This summer, geology major Priscilla Martinez didn’t get to experience long days of hiking in the field or bonding with classmates over a bonfire.
Instead, she spent four weeks in Cal State Fullerton’s first-ever virtual “Geology Field Camp” course, where she still gained valuable knowledge to excel in the geoscience world. The traditional summer field camp was held virtually due to the coronavirus pandemic.
“I had the opportunity to collect digital data and interpret geologic events in different field locations without having to physically visit the sites,” said Martinez, who graduates in August with a bachelor’s degree in geology.
For the course, she used various software tools, such as Google Earth Pro, to digitally map rock formations and other geological features in the field. These included places like Frying Pan Gulch and Block Mountain, near Dillon, Montana, and geologic events that occurred between 2.6 million years ago to present day in Owens Valley, east of the Sierra Nevada mountains.
During the last week of field camp, she constructed a detailed history of the geological process in which sediments, soil and rocks created a landform between 24 to 5 million years ago in California.
Martinez also was awarded a 2020 J. David Lowell Field Camp Scholarship from the Geological Society of America to attend summer field camp. The $2,000 national scholarship for undergraduate students is awarded based on diversity, financial need and merit.
“It was an honor to receive this award as a Latina and first-generation college student who has a passion for geoscience research and community outreach,” she said.
Martinez was among 13 students in the upper-division course for geology undergraduates. During June, students conducted advanced geologic mapping in a variety of geologic settings. For the virtual course, the instructors, Sinan Akçiz and Kathryn Metcalf, both assistant professors of geological sciences, created projects similar to those students might be tasked with while working at a geology consulting company.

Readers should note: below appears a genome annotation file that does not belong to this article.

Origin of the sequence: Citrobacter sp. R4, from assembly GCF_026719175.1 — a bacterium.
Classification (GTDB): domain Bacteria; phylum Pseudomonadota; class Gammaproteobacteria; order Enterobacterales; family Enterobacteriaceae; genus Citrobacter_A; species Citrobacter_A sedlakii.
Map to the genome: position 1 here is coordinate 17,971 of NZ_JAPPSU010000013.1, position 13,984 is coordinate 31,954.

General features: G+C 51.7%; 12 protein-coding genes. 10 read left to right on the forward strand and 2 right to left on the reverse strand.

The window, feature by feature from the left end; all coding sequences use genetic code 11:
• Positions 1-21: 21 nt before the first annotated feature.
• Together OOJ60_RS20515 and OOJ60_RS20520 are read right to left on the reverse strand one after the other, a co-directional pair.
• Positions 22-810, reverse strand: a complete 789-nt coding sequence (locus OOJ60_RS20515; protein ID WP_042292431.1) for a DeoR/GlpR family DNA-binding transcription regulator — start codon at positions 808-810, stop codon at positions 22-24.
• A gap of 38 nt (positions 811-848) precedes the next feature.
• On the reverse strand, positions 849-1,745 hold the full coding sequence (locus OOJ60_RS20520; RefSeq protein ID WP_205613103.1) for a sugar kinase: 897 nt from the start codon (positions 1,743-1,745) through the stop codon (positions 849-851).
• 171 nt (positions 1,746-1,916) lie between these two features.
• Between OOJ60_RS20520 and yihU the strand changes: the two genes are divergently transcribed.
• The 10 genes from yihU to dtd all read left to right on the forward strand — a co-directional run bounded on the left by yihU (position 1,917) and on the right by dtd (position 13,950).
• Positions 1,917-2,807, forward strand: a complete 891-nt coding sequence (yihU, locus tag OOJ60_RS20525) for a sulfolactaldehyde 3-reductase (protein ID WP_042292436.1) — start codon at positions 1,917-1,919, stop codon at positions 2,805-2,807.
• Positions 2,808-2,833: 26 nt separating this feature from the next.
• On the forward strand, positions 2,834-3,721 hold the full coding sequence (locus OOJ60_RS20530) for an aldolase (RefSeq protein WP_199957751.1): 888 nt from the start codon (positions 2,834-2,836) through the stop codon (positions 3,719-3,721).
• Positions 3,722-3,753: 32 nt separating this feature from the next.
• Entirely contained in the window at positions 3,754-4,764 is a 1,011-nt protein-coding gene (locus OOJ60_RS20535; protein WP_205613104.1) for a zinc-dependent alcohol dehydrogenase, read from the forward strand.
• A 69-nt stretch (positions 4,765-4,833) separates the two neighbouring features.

“These projects involved creating reconnaissance geological reports of sites that their companies are interested in investing in for further development,” Akçiz said.
These reports included a compilation of published data, detailed mapping using satellite imagery and interpretations of the subsurface geology using various techniques students learned in their geology courses.
“While we could not replicate the recognition of different rock types in the field, we relied more on the outcropping pattern of different rock types and recognizing their textures on satellite imagery. All of our students did a very good job in quickly adjusting to these new project-based virtual modules and produced high-quality geology reports,” Akçiz added.
For her senior thesis, Martinez delved into research to determine the volcanic sources and ages of two ash beds in the oil-bearing Modelo Formation (Modelo) in Balcom Canyon, located in Ventura County. Under the mentorship of Jeffrey Knott, professor emeritus of geological sciences, she identified, collected and mapped ash samples at the field site, and correlated the glass shards in the ash to other well-known samples in the lab.
Her research results found that the source for one of the ash beds is the Yellowstone caldera, which means that airborne volcanic ash traveled over 600 miles from its source into California nearly 9 million years ago.
Martinez, who served as the 2019-20 president of the student Geology Club, will begin the master’s degree program in geology at Cal State Northridge in the fall. She aspires to earn a doctorate and pursue a career as a university professor.
“As a researcher, I recognize the value of empowering students from diverse backgrounds to seek a career in geosciences. I intend to cultivate a successful and inclusive environment for students to discover their potential as geoscientists,” she said.